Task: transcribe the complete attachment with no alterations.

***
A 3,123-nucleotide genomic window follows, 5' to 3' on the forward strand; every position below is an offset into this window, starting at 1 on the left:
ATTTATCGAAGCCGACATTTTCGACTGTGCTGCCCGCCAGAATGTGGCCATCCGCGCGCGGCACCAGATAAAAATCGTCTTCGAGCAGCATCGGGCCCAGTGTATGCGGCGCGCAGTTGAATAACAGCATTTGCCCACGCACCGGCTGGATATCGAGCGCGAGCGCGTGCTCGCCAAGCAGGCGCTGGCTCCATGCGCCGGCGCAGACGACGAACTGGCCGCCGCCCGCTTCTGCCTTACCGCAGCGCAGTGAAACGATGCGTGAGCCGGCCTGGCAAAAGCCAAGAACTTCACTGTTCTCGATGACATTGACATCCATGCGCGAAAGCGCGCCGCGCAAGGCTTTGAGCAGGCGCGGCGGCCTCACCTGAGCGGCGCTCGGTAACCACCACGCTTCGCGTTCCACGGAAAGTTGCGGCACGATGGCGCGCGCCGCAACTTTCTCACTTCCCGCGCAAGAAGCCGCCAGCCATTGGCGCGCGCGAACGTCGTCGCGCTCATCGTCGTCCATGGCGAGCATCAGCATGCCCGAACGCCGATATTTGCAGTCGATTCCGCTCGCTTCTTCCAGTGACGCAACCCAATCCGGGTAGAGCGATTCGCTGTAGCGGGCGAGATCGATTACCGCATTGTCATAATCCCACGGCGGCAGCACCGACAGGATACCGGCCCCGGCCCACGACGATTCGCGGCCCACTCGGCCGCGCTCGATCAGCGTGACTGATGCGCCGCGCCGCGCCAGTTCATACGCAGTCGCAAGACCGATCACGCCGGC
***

A 3,123-nucleotide genomic window follows, 5' to 3' on the forward strand; every position below is an offset into this window, starting at 1 on the left:
ATTTATCGAAGCCGACATTTTCGACTGTGCTGCCCGCCAGAATGTGGCCATCCGCGCGCGGCACCAGATAAAAATCGTCTTCGAGCAGCATCGGGCCCAGTGTATGCGGCGCGCAGTTGAATAACAGCATTTGCCCACGCACCGGCTGGATATCGAGCGCGAGCGCGTGCTCGCCAAGCAGGCGCTGGCTCCATGCGCCGGCGCAGACGACGAACTGGCCGCCGCCCGCTTCTGCCTTACCGCAGCGCAGTGAAACGATGCGTGAGCCGGCCTGGCAAAAGCCAAGAACTTCACTGTTCTCGATGACATTGACATCCATGCGCGAAAGCGCGCCGCGCAAGGCTTTGAGCAGGCGCGGCGGCCTCACCTGAGCGGCGCTCGGTAACCACCACGCTTCGCGTTCCACGGAAAGTTGCGGCACGATGGCGCGCGCCGCAACTTTCTCACTTCCCGCGCAAGAAGCCGCCAGCCATTGGCGCGCGCGAACGTCGTCGCGCTCATCGTCGTCCATGGCGAGCATCAGCATGCCCGAACGCCGATATTTGCAGTCGATTCCGCTCGCTTCTTCCAGTGACGCAACCCAATCCGGGTAGAGCGATTCGCTGTAGCGGGCGAGATCGATTACCGCATTGTCATAATCCCACGGCGGCAGCACCGACAGGATACCGGCCCCGGCCCACGACGATTCGCGGCCCACTCGGCCGCGCTCGATCAGCGTGACTGATGCGCCGCGCCGCGCCAGTTCATACGCAGTCGCAAGACCGATCACGCCGGC